7                      console.log(err);
8                    })
9    this.setState({
10      users:usersData
11    },()=>{console.log(this.state)})
12  }

Finally, output this data on the DOM by cycling through the users array.

1  render(){
2    const {users}=this.state;
3    return (
4      <div className="App">
5        {users &&>{
6          return(
7            <div className="card" key={}>
8              <img src={user.avatar} alt="Avatar" style={{width:'auto'}}/>
9              <div className="container" >
10                <h4 ><b>{user.first_name}</b></h4>
11                <p>{}</p>
12              </div>
13            </div>
14          )
15        })}
17      </div>
18    );
19  }

Your App.js should look like this:

1import React,{Component} from 'react';
2import axios from 'axios';
4export default class App extends Component {
5  constructor(){
6    super();
7    this.getUser=this.getUser.bind(this);
8    this.state={
9      users:[]
10    }
11  }
12  componentDidMount(){
13    this.getUser();
14  }
15  async getUser(){
16    let usersData=await axios.get('')
17                    .then(res=>{
18                      return;
19                    })
20                    .catch(err=>{
21                      console.log(err);
22                    })
23    this.setState({
24      users:usersData
25    },()=>{console.log(this.state)})
26  }
27  render(){
28    const {users}=this.state;
29    return (
30      <div className="App">
31        {users &&>{
32          return(
33            <div className="card" key={}>
34              <img src={user.avatar} alt="Avatar" style={{width:'auto'}}/>
35              <div className="container" >
36                <h4 ><b>{user.first_name}</b></h4>
37                <p>{}</p>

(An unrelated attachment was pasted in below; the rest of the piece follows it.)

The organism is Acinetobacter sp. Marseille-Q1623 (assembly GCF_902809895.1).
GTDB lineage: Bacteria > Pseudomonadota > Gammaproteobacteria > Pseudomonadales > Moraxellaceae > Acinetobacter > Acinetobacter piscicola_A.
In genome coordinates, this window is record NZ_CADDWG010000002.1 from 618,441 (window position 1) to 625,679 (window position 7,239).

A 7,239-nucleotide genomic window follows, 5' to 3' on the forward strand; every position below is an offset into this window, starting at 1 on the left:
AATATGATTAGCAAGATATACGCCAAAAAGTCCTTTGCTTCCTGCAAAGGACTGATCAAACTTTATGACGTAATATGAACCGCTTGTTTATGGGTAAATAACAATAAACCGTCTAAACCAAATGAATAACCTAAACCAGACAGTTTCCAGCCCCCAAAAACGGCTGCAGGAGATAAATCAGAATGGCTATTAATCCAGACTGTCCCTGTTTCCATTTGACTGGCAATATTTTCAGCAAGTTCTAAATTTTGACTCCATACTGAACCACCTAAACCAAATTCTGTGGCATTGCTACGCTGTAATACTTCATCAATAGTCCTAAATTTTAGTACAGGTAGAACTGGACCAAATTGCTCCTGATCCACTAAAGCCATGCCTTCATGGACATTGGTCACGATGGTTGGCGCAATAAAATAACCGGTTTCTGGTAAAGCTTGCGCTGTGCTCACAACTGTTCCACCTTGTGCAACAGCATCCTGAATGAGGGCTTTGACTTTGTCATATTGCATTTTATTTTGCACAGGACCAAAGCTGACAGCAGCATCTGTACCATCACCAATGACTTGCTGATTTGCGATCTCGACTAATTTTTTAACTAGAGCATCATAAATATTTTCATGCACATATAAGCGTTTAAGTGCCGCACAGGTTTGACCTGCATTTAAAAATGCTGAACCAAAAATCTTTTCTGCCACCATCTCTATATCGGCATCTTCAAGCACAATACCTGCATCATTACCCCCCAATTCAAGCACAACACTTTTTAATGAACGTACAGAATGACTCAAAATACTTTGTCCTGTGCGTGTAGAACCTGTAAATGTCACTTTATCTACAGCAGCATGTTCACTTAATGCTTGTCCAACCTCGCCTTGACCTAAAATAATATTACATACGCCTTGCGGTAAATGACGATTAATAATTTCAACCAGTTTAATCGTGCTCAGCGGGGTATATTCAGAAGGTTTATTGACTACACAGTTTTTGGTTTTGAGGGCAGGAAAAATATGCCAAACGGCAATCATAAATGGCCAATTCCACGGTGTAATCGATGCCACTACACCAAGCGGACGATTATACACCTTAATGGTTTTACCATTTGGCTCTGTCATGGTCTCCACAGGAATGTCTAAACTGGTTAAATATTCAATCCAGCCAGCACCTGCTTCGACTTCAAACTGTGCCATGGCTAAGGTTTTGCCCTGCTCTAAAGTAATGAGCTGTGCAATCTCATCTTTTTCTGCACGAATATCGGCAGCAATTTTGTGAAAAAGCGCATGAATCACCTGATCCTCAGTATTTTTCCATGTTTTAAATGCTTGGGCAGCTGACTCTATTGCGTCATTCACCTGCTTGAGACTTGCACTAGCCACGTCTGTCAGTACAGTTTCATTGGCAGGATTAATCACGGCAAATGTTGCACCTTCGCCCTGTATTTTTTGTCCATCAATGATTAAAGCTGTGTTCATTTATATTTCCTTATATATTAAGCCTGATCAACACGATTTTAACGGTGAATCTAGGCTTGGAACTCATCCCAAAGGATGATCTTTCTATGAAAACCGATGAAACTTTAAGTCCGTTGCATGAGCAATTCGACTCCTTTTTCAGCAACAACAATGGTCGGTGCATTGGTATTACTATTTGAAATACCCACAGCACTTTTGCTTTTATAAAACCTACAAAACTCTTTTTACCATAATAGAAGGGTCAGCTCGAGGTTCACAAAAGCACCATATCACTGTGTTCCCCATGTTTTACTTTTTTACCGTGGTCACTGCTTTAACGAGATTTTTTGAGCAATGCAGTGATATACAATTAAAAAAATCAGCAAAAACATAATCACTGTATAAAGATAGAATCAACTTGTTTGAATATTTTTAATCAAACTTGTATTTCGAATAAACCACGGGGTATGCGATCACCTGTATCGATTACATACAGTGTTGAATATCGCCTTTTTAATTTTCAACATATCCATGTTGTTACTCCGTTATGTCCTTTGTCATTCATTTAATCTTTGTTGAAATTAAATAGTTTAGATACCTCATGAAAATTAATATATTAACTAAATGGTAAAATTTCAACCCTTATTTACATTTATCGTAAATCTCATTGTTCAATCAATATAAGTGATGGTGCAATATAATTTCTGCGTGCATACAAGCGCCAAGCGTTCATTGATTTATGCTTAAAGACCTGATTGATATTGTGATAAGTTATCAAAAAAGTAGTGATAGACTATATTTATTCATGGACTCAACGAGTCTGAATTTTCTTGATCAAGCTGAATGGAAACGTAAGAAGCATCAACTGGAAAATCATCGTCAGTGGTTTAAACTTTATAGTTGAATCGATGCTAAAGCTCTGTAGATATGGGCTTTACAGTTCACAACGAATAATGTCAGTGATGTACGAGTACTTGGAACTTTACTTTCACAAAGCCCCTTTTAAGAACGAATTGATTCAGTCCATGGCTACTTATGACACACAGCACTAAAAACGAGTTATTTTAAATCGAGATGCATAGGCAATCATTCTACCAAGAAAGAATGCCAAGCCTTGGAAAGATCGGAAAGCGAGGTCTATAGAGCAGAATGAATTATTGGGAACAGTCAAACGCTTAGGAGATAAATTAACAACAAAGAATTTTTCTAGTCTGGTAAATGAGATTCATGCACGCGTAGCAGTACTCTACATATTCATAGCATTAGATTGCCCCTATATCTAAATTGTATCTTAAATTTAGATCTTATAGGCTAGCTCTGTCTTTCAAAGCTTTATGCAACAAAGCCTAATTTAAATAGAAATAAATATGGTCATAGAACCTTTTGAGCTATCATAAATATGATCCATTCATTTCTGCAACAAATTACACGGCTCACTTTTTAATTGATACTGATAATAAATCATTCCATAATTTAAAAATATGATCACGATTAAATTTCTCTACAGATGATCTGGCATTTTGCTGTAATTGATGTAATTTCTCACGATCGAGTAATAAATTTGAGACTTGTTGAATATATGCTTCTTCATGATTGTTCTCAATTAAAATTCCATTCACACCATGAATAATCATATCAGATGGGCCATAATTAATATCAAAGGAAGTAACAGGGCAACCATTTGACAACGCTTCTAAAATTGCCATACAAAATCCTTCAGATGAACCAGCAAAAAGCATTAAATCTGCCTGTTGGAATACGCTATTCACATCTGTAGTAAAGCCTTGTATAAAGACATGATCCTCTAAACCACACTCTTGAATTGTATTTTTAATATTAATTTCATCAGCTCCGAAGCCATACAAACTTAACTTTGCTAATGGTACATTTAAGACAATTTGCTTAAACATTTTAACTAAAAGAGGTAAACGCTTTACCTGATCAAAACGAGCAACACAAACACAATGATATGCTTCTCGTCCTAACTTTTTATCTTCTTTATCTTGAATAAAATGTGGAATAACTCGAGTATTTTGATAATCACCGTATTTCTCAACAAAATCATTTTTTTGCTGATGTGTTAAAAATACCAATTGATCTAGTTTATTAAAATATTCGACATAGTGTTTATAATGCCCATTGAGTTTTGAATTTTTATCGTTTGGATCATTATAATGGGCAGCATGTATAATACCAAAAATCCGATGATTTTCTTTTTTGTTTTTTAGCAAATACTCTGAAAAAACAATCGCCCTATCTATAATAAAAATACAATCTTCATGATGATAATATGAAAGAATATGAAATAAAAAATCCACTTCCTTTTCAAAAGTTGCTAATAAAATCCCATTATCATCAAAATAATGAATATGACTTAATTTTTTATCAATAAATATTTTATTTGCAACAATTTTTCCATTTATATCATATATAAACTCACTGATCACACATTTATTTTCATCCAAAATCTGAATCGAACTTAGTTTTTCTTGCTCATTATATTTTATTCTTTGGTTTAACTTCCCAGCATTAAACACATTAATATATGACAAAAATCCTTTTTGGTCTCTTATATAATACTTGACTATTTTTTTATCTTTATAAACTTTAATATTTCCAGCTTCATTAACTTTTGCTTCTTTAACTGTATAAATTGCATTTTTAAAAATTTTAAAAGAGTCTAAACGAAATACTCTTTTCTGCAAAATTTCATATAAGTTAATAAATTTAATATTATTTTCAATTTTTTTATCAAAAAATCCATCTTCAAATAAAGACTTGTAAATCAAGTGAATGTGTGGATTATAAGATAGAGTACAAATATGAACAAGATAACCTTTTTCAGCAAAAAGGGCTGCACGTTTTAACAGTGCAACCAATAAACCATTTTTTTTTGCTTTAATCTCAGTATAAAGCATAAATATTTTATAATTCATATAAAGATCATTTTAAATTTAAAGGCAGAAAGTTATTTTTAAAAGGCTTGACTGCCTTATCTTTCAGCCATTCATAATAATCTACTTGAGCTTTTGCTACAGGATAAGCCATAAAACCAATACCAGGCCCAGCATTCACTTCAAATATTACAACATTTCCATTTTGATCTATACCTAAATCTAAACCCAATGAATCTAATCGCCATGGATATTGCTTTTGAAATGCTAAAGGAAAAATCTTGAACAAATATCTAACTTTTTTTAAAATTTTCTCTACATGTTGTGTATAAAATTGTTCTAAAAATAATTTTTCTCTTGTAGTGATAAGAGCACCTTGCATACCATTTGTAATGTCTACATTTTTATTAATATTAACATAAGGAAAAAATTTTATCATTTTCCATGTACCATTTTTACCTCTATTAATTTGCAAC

38              </div>
39            </div>
40          )
41        })}
43      </div>
44    );
45  }

Using componentDidUpdate()

Sometimes when the stateful data changes its value and some subsequent API calls are made after the first render has invoked, componentDidUpdate() is used.

1 componentDidUpdate(prevProps,prevState){
2    if( !=={
3      //make an API call here and update the state
4    }
5  }

For example, if you want to update a list of users with a new set of users by comparing them, you can put a relevant condition inside this method and update the previous data with the new one.


Inside the root directory, run:

1npm start

This will spin up a local development server (usually on port 3000) and you can see the dummy data on the page. Feel free to style this the way you want.

Hooks Equivalent

After React v. 16.8.0, a stable version of React Hooks was introduced inside the core API that has made developing components much easier and faster. Hooks allow us to code the same component that was earlier based on an object-oriented model as a purely functional model. The render method is replaced by a simple return statement, and a common useEffect hook is manipulated to achieve different lifecycle methods. The hooks equivalent of componentDidMount() is as follows:

1import React,{useEffect,useState} from 'react';
2import axios from 'axios';
4export default function App () {
5  const[users,setUsers]=useState([]);
7  useEffect(async()=>{
8    let usersData=await axios.get('')
9                    .then(res=>{
10                      return;
11                    })
12                    .catch(err=>{
13                      console.log(err);
14                    })
15    setUsers(usersData)
16  },[])
18    return (
19      <div className="App">
20        {users &&>{
21          return(
22            <div className="card" key={}>
23              <img src={user.avatar} alt="Avatar" style={{width:'auto'}}/>
24              <div className="container" >
25                <h4 ><b>{user.first_name}</b></h4>
26                <p>{}</p>
27              </div>
28            </div>
29          )
30        })}
32      </div>
33    );


Component lifecycle methods give you a great way of handling certain core functionalities in your app. Understanding the lifecycle phases of a component is imperative to use them correctly. In this guide, you learned the most important use cases of the two most common lifecycle methods, along with their implementation in code, so as to understand how JavaScript can be written and executed after a component is added into the DOM tree.